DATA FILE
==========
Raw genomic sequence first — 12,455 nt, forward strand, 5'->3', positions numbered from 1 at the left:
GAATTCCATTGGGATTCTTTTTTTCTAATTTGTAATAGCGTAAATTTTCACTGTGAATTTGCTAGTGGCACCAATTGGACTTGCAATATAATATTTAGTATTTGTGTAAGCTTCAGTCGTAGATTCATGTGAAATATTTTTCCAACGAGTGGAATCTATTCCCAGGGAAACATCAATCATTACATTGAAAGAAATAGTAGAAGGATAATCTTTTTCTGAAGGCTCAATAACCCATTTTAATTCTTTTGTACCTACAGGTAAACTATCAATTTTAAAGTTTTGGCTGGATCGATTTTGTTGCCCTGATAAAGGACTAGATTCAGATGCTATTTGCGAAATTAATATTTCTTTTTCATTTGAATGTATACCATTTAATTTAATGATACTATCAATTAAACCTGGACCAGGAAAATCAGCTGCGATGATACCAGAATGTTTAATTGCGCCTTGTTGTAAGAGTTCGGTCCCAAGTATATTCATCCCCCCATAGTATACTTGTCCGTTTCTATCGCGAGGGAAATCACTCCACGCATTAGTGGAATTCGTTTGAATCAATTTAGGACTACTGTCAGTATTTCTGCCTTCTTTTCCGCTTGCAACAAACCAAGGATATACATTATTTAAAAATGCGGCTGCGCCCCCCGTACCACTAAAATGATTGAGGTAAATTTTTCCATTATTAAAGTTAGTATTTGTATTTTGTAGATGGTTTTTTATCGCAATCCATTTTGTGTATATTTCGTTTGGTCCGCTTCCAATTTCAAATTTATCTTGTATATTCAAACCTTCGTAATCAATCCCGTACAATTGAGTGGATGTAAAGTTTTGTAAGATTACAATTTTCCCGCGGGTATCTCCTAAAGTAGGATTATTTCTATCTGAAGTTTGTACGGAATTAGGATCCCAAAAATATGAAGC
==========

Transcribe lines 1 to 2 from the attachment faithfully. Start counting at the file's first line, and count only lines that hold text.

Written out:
Raw genomic sequence first — 12,455 nt, forward strand, 5'->3', positions numbered from 1 at the left:
GAATTCCATTGGGATTCTTTTTTTCTAATTTGTAATAGCGTAAATTTTCACTGTGAATTTGCTAGTGGCACCAATTGGACTTGCAATATAATATTTAGTATTTGTGTAAGCTTCAGTCGTAGATTCATGTGAAATATTTTTCCAACGAGTGGAATCTATTCCCAGGGAAACATCAATCATTACATTGAAAGAAATAGTAGAAGGATAATCTTTTTCTGAAGGCTCAATAACCCATTTTAATTCTTTTGTACCTACAGGTAAACTATCAATTTTAAAGTTTTGGCTGGATCGATTTTGTTGCCCTGATAAAGGACTAGATTCAGATGCTATTTGCGAAATTAATATTTCTTTTTCATTTGAATGTATACCATTTAATTTAATGATACTATCAATTAAACCTGGACCAGGAAAATCAGCTGCGATGATACCAGAATGTTTAATTGCGCCTTGTTGTAAGAGTTCGGTCCCAAGTATATTCATCCCCCCATAGTATACTTGTCCGTTTCTATCGCGAGGGAAATCACTCCACGCATTAGTGGAATTCGTTTGAATCAATTTAGGACTACTGTCAGTATTTCTGCCTTCTTTTCCGCTTGCAACAAACCAAGGATATACATTATTTAAAAATGCGGCTGCGCCCCCCGTACCACTAAAATGATTGAGGTAAATTTTTCCATTATTAAAGTTAGTATTTGTATTTTGTAGATGGTTTTTTATCGCAATCCATTTTGTGTATATTTCGTTTGGTCCGCTTCCAATTTCAAATTTATCTTGTATATTCAAACCTTCGTAATCAATCCCGTACAATTGAGTGGATGTAAAGTTTTGTAAGATTACAATTTTCCCGCGGGTATCTCCTAAAGTAGGATTATTTCTATCTGAAGTTTGTACGGAATTAGGATCCCAAAAATATGAAGC